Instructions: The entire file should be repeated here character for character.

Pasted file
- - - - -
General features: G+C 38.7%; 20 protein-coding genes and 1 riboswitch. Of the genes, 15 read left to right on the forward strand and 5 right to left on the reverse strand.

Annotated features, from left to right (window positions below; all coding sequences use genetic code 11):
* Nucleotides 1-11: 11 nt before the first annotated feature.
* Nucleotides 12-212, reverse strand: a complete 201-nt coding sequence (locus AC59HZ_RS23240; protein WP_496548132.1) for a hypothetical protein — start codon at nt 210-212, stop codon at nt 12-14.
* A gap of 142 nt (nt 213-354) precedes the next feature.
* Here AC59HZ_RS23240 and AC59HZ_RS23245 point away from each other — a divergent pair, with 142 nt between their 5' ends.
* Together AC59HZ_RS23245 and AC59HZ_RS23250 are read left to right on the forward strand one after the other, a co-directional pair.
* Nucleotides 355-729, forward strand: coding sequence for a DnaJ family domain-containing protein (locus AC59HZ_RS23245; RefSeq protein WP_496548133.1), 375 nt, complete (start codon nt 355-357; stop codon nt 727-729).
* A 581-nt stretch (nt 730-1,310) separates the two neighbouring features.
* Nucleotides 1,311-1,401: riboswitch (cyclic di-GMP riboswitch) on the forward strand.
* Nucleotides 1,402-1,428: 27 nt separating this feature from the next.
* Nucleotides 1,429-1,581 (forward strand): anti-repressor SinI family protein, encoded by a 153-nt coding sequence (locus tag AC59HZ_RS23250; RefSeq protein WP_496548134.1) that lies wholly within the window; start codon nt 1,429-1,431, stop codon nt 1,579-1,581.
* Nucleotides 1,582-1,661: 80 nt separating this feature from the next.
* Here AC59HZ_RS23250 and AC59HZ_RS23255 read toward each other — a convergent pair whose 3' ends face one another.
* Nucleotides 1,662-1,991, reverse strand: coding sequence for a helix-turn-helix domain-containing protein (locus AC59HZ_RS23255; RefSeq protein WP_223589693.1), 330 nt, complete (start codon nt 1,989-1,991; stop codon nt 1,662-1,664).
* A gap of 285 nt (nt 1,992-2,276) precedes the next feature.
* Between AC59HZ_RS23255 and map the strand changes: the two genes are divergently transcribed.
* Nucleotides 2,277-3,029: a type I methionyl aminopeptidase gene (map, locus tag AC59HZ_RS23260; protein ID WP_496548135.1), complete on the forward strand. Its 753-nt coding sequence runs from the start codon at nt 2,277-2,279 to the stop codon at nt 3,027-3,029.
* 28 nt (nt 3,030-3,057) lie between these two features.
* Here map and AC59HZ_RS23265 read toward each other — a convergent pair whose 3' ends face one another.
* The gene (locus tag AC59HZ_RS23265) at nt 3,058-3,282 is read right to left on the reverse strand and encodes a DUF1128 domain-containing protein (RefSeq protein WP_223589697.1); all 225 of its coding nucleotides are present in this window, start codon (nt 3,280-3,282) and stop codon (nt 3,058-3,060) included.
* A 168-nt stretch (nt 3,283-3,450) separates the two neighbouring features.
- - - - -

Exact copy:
General features: G+C 38.7%; 20 protein-coding genes and 1 riboswitch. Of the genes, 15 read left to right on the forward strand and 5 right to left on the reverse strand.

Annotated features, from left to right (window positions below; all coding sequences use genetic code 11):
* Nucleotides 1-11: 11 nt before the first annotated feature.
* Nucleotides 12-212, reverse strand: a complete 201-nt coding sequence (locus AC59HZ_RS23240; protein WP_496548132.1) for a hypothetical protein — start codon at nt 210-212, stop codon at nt 12-14.
* A gap of 142 nt (nt 213-354) precedes the next feature.
* Here AC59HZ_RS23240 and AC59HZ_RS23245 point away from each other — a divergent pair, with 142 nt between their 5' ends.
* Together AC59HZ_RS23245 and AC59HZ_RS23250 are read left to right on the forward strand one after the other, a co-directional pair.
* Nucleotides 355-729, forward strand: coding sequence for a DnaJ family domain-containing protein (locus AC59HZ_RS23245; RefSeq protein WP_496548133.1), 375 nt, complete (start codon nt 355-357; stop codon nt 727-729).
* A 581-nt stretch (nt 730-1,310) separates the two neighbouring features.
* Nucleotides 1,311-1,401: riboswitch (cyclic di-GMP riboswitch) on the forward strand.
* Nucleotides 1,402-1,428: 27 nt separating this feature from the next.
* Nucleotides 1,429-1,581 (forward strand): anti-repressor SinI family protein, encoded by a 153-nt coding sequence (locus tag AC59HZ_RS23250; RefSeq protein WP_496548134.1) that lies wholly within the window; start codon nt 1,429-1,431, stop codon nt 1,579-1,581.
* Nucleotides 1,582-1,661: 80 nt separating this feature from the next.
* Here AC59HZ_RS23250 and AC59HZ_RS23255 read toward each other — a convergent pair whose 3' ends face one another.
* Nucleotides 1,662-1,991, reverse strand: coding sequence for a helix-turn-helix domain-containing protein (locus AC59HZ_RS23255; RefSeq protein WP_223589693.1), 330 nt, complete (start codon nt 1,989-1,991; stop codon nt 1,662-1,664).
* A gap of 285 nt (nt 1,992-2,276) precedes the next feature.
* Between AC59HZ_RS23255 and map the strand changes: the two genes are divergently transcribed.
* Nucleotides 2,277-3,029: a type I methionyl aminopeptidase gene (map, locus tag AC59HZ_RS23260; protein ID WP_496548135.1), complete on the forward strand. Its 753-nt coding sequence runs from the start codon at nt 2,277-2,279 to the stop codon at nt 3,027-3,029.
* 28 nt (nt 3,030-3,057) lie between these two features.
* Here map and AC59HZ_RS23265 read toward each other — a convergent pair whose 3' ends face one another.
* The gene (locus tag AC59HZ_RS23265) at nt 3,058-3,282 is read right to left on the reverse strand and encodes a DUF1128 domain-containing protein (RefSeq protein WP_223589697.1); all 225 of its coding nucleotides are present in this window, start codon (nt 3,280-3,282) and stop codon (nt 3,058-3,060) included.
* A 168-nt stretch (nt 3,283-3,450) separates the two neighbouring features.